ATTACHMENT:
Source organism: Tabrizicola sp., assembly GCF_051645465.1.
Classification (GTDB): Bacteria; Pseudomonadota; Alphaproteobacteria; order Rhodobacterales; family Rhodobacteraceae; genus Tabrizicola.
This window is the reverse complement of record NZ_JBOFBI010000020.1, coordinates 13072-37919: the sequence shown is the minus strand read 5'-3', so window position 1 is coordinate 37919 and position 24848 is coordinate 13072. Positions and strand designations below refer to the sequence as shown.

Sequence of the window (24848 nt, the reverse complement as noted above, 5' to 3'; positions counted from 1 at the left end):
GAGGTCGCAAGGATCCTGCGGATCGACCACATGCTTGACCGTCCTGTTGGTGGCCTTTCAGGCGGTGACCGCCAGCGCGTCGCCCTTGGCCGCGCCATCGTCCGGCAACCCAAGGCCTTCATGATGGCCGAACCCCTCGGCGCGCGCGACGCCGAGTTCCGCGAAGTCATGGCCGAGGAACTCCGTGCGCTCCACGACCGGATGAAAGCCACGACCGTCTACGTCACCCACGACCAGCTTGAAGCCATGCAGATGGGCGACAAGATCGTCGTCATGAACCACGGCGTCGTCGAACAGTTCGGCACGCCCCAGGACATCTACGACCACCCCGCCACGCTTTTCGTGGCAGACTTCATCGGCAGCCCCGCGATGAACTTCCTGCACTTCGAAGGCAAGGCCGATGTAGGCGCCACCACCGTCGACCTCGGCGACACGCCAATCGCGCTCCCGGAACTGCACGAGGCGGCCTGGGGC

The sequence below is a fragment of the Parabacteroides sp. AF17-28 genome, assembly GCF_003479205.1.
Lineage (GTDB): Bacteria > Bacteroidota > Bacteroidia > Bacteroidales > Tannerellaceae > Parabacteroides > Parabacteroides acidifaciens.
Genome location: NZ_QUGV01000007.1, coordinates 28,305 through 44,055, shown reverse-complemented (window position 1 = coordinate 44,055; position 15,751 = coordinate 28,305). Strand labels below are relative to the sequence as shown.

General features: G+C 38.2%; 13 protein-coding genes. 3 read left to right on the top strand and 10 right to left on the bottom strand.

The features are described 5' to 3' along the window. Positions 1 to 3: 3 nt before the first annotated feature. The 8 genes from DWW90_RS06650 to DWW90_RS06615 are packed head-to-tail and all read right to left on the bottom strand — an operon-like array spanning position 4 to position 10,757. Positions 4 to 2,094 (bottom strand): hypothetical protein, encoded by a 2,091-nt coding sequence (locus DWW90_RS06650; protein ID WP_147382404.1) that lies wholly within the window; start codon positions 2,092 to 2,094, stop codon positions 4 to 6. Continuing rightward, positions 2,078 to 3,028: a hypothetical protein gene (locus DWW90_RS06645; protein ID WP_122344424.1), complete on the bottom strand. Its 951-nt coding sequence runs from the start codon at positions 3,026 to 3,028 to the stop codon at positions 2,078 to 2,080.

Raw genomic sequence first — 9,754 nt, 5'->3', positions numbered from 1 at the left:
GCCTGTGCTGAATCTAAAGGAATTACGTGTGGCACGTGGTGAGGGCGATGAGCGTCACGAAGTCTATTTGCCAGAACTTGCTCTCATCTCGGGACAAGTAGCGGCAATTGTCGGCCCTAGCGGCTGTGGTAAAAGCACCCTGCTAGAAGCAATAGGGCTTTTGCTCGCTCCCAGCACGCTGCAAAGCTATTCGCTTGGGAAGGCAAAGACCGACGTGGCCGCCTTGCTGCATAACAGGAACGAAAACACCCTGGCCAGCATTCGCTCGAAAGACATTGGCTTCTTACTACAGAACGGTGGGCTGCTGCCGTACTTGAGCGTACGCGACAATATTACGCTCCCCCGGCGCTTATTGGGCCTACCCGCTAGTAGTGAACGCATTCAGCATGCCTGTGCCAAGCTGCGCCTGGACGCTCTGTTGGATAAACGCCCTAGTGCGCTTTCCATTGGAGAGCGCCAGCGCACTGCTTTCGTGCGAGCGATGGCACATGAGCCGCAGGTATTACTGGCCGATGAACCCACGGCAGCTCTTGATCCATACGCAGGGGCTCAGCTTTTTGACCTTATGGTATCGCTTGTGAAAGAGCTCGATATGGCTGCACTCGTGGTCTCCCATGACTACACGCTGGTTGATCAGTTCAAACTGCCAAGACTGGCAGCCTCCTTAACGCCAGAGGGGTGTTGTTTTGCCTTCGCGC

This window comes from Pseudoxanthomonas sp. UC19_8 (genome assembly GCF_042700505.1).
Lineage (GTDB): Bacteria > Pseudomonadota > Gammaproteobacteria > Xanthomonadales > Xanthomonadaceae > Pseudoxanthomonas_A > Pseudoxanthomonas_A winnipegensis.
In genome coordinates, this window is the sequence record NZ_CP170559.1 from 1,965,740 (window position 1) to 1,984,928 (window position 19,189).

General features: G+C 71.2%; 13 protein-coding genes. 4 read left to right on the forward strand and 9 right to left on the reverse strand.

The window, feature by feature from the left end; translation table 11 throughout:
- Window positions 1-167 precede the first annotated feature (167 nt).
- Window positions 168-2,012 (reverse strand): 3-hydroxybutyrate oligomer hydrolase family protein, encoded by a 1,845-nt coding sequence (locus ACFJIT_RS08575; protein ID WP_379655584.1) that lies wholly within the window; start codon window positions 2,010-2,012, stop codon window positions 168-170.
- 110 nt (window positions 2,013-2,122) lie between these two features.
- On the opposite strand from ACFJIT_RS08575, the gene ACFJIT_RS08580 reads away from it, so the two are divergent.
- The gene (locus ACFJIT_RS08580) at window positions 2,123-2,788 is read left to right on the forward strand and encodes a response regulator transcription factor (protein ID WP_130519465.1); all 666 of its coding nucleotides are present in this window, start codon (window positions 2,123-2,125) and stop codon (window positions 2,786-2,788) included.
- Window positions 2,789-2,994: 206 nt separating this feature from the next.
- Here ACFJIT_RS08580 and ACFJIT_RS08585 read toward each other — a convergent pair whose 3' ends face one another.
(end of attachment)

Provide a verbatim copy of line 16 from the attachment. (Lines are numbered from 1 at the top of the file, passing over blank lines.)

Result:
General features: G+C 71.2%; 13 protein-coding genes. 4 read left to right on the forward strand and 9 right to left on the reverse strand.